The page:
The day she died, Johnette Villagomez—one of San Jose’s longtime homeless residents—assembled a collage of magazine clippings to depict her future. On a small piece of poster board, she pasted the letters R-E-N-E-W in big bold type. She’s not young anymore and needs renewal, she explained. Over an illustration of a woman’s face, she glued a smattering of adjectives: diva, nerd, quitter, failure.
“Unfortunately, names define us,” she explained when asked to describe the mosaic.
On the top of the page, Villagomez put a yellow detour sign. She’s merely sidetracked, not stopped, and the phrase “stronger than you think” is true of her, she said. Villagomez longed for peace and quiet, and shelter, so she added a photo of a sunlit forest and one of a house. On the upper right corner of the page, a snapshot of a tropical beach.
“I would love to be somewhere like this,” she said, tapping her finger on the image. “Like, on a beach or just somewhere where it’s calm.”
That night, May 13, Villagomez died in her car outside Grace Baptist Church. Cardiac arrest. She was 62. Kirsty Duncan, who led the collage crafting session with a group of homeless women and captured the event on video, will never forget the date.
“That was my birthday,” Duncan said. “She died at 9:44pm.”
Villagomez was one of at least 124 homeless people to die this year in Santa Clara County, according to newly released data from the Medical Examiner-Coroner’s Office. That’s more than double the number of 2015, when 63 transients died out of a countywide homeless population of roughly 6,600. But the people recording these figures are puzzled why the death toll rose so sharply this year. The methodology used to collect the data is the same. And the South Bay homeless population has been on the decline, according to the latest point-in-time count.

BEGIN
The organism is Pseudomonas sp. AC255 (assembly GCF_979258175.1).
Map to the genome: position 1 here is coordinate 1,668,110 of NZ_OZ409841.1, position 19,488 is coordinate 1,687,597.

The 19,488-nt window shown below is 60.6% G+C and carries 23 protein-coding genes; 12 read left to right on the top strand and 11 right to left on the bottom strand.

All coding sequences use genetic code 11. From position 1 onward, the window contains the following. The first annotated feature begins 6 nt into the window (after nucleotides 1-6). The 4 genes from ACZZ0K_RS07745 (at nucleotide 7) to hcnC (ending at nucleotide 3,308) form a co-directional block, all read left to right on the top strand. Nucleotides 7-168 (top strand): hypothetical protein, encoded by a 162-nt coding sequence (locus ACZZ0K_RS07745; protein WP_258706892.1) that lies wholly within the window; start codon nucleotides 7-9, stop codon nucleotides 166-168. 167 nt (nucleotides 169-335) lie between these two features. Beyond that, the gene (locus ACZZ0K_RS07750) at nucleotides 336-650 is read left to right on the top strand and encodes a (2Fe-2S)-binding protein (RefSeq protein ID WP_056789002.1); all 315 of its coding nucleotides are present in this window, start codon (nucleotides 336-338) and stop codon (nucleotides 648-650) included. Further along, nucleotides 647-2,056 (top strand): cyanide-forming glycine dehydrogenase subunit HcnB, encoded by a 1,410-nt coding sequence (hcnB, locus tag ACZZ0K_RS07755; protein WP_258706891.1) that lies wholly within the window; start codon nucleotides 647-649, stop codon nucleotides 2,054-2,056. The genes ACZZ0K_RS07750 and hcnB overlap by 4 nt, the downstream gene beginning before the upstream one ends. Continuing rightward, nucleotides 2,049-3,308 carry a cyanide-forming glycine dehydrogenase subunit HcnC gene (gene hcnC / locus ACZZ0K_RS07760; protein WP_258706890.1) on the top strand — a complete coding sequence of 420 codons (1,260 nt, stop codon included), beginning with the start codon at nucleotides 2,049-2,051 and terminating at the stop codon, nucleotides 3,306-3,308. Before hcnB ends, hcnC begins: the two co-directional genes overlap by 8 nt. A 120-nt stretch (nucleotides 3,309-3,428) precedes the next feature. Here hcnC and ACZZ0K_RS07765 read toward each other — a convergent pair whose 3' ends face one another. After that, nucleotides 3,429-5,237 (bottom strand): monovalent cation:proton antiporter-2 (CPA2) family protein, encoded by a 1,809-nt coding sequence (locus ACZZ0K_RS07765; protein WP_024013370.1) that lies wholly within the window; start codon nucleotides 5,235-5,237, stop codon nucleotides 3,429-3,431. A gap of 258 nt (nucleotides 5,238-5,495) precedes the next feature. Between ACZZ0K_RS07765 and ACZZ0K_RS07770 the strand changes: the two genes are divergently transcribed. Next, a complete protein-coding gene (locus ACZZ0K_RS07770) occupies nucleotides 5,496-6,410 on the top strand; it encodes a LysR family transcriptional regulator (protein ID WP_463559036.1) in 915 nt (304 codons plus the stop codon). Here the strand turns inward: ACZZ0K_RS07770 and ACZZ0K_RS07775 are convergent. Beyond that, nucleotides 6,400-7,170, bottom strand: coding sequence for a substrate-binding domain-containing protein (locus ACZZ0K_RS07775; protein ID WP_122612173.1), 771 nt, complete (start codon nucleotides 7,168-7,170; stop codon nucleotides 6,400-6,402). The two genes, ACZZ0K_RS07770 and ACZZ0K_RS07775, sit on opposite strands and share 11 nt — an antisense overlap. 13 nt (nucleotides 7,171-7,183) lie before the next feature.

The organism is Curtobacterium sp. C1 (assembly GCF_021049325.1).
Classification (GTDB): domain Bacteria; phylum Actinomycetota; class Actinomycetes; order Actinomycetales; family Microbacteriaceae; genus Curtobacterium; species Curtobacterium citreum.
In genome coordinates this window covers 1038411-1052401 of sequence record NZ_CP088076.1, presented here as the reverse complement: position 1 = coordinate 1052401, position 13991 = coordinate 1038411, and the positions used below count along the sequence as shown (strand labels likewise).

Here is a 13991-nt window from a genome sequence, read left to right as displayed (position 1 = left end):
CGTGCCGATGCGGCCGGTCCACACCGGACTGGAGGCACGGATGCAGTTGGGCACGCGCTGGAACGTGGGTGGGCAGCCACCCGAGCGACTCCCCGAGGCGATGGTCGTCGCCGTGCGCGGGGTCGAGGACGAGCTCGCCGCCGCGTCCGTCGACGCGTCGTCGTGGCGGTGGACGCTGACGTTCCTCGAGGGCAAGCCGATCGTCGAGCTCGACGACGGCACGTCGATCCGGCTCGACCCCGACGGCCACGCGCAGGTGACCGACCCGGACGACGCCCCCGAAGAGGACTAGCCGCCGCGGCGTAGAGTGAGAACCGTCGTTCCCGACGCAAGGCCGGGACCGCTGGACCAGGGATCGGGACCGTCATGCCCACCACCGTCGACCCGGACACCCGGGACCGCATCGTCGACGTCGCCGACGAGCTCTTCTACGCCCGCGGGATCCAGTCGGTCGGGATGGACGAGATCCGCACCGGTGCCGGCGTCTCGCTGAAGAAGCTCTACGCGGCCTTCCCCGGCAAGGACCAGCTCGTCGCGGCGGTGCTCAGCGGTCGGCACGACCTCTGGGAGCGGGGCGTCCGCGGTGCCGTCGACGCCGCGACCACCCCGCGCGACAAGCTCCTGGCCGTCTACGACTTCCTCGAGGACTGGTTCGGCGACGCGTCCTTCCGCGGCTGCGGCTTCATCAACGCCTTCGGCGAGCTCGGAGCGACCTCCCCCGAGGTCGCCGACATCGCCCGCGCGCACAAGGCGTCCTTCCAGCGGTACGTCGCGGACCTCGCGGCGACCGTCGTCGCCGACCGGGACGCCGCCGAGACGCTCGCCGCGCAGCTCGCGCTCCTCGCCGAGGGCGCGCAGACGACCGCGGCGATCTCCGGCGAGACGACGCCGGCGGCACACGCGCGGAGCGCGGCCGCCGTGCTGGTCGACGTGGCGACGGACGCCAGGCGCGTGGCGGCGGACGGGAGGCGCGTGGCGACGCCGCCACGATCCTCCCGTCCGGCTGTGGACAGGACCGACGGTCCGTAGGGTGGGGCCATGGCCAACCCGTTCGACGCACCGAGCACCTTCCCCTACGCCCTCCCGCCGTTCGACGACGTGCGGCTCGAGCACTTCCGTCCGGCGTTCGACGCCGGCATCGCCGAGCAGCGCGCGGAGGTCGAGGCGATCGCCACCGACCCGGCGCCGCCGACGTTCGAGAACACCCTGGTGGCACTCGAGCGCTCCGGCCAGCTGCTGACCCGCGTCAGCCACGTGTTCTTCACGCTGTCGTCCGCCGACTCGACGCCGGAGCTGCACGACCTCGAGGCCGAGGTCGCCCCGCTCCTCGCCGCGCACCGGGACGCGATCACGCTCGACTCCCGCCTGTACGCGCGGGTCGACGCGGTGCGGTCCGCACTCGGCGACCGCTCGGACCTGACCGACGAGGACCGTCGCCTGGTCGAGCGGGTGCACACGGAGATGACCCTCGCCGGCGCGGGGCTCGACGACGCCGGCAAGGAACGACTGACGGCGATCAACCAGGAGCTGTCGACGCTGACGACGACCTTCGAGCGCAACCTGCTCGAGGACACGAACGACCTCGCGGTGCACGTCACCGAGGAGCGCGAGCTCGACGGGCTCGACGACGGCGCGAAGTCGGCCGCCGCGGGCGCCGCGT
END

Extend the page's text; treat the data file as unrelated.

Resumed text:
“Our office is currently conducting a five-year retrospective study to figure that out,” Dr. Michelle Jorden, the interim head of the coroner’s office, told San Jose Inside.
San Francisco, in comparison, counted 41 transient deaths this year out of a homeless population of 6,500. New York City, which counts 60,000 transient people and suffers bitterly cold winters, recorded 212 deaths. That same rate applied to the South Bay would translate to 21 dead—about a third of what the coroner normally reports and just 17 percent of this past year’s count.
Meanwhile, there’s some confusion about the local death toll itself. Jorden’s report includes 124 names. Andrea Urton, head of HomeFirst shelters, disputed the accuracy of that number, saying she knows that 17 of those people were housed when they died.
“The list has to be vetted,” she said.
Andy Gutierrez, a deputy public defender who has been researching homeless mortality on his own time for years, said the county needs to fix its record-keeping so it can finally start analyzing the data.
“It really is sad that in this day and age, and as large and sophisticated as our county is, we do not have an accurate count of homeless deaths,” he said.
Gutierrez has been pressing county officials to compile an annual homeless death review, similar to the one issued each year on child mortality. He said the county already has the tools to identify the most vulnerable people and intervene before they die on the streets. The Economic Roundtable created an algorithm to determine who is in the most dire need of shelter. Gutierrez said that same computer-calculated triage could identify the people at the greatest risk of death with a great deal of specificity.
Three years ago, Gutierrez began compiling the names of every homeless person who dies on the streets in this county and tried to put a face to each name. Through public records requests, he identified the causes of death. He discovered that most were relatively young, generally middle-aged. They tended to die of exposure and preventable disease. About two-thirds of these people were public defender clients. But Gutierrez honed in on what appeared to be the strongest predictor of untimely death: alcohol.